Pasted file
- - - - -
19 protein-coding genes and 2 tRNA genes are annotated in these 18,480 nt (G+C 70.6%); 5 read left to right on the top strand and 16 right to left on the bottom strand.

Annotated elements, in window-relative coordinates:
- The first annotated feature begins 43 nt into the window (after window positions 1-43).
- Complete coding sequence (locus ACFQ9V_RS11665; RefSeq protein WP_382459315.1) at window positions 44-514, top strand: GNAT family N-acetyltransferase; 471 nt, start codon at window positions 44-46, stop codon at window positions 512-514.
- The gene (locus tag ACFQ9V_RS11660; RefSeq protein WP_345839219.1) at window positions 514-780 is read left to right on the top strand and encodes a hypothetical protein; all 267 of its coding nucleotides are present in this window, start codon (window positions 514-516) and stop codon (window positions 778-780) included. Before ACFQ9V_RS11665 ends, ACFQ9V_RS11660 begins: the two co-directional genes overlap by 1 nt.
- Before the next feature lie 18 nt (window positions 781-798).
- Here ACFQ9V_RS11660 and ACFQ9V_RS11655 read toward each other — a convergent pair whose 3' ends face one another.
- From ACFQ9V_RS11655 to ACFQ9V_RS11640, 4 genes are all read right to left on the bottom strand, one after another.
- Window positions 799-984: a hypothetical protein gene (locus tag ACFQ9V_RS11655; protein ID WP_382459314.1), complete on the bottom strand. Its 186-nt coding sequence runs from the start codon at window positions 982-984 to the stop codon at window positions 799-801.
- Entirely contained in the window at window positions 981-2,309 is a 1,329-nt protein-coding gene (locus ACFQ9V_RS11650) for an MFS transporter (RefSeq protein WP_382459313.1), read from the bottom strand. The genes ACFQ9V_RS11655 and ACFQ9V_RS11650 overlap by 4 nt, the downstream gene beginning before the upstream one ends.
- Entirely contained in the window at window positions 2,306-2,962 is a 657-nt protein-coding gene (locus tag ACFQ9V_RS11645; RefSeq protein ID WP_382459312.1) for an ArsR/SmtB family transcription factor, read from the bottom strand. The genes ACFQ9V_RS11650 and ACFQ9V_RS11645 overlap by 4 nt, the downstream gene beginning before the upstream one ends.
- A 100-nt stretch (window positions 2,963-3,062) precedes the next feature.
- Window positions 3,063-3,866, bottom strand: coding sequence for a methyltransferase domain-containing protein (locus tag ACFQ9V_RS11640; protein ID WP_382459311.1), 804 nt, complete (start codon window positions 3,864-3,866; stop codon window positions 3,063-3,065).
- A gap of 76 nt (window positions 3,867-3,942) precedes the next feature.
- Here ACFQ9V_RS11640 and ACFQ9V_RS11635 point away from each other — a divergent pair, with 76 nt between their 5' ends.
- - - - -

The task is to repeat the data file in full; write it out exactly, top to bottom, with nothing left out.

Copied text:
19 protein-coding genes and 2 tRNA genes are annotated in these 18,480 nt (G+C 70.6%); 5 read left to right on the top strand and 16 right to left on the bottom strand.

Annotated elements, in window-relative coordinates:
- The first annotated feature begins 43 nt into the window (after window positions 1-43).
- Complete coding sequence (locus ACFQ9V_RS11665; RefSeq protein WP_382459315.1) at window positions 44-514, top strand: GNAT family N-acetyltransferase; 471 nt, start codon at window positions 44-46, stop codon at window positions 512-514.
- The gene (locus tag ACFQ9V_RS11660; RefSeq protein WP_345839219.1) at window positions 514-780 is read left to right on the top strand and encodes a hypothetical protein; all 267 of its coding nucleotides are present in this window, start codon (window positions 514-516) and stop codon (window positions 778-780) included. Before ACFQ9V_RS11665 ends, ACFQ9V_RS11660 begins: the two co-directional genes overlap by 1 nt.
- Before the next feature lie 18 nt (window positions 781-798).
- Here ACFQ9V_RS11660 and ACFQ9V_RS11655 read toward each other — a convergent pair whose 3' ends face one another.
- From ACFQ9V_RS11655 to ACFQ9V_RS11640, 4 genes are all read right to left on the bottom strand, one after another.
- Window positions 799-984: a hypothetical protein gene (locus tag ACFQ9V_RS11655; protein ID WP_382459314.1), complete on the bottom strand. Its 186-nt coding sequence runs from the start codon at window positions 982-984 to the stop codon at window positions 799-801.
- Entirely contained in the window at window positions 981-2,309 is a 1,329-nt protein-coding gene (locus ACFQ9V_RS11650) for an MFS transporter (RefSeq protein WP_382459313.1), read from the bottom strand. The genes ACFQ9V_RS11655 and ACFQ9V_RS11650 overlap by 4 nt, the downstream gene beginning before the upstream one ends.
- Entirely contained in the window at window positions 2,306-2,962 is a 657-nt protein-coding gene (locus tag ACFQ9V_RS11645; RefSeq protein ID WP_382459312.1) for an ArsR/SmtB family transcription factor, read from the bottom strand. The genes ACFQ9V_RS11650 and ACFQ9V_RS11645 overlap by 4 nt, the downstream gene beginning before the upstream one ends.
- A 100-nt stretch (window positions 2,963-3,062) precedes the next feature.
- Window positions 3,063-3,866, bottom strand: coding sequence for a methyltransferase domain-containing protein (locus tag ACFQ9V_RS11640; protein ID WP_382459311.1), 804 nt, complete (start codon window positions 3,864-3,866; stop codon window positions 3,063-3,065).
- A gap of 76 nt (window positions 3,867-3,942) precedes the next feature.
- Here ACFQ9V_RS11640 and ACFQ9V_RS11635 point away from each other — a divergent pair, with 76 nt between their 5' ends.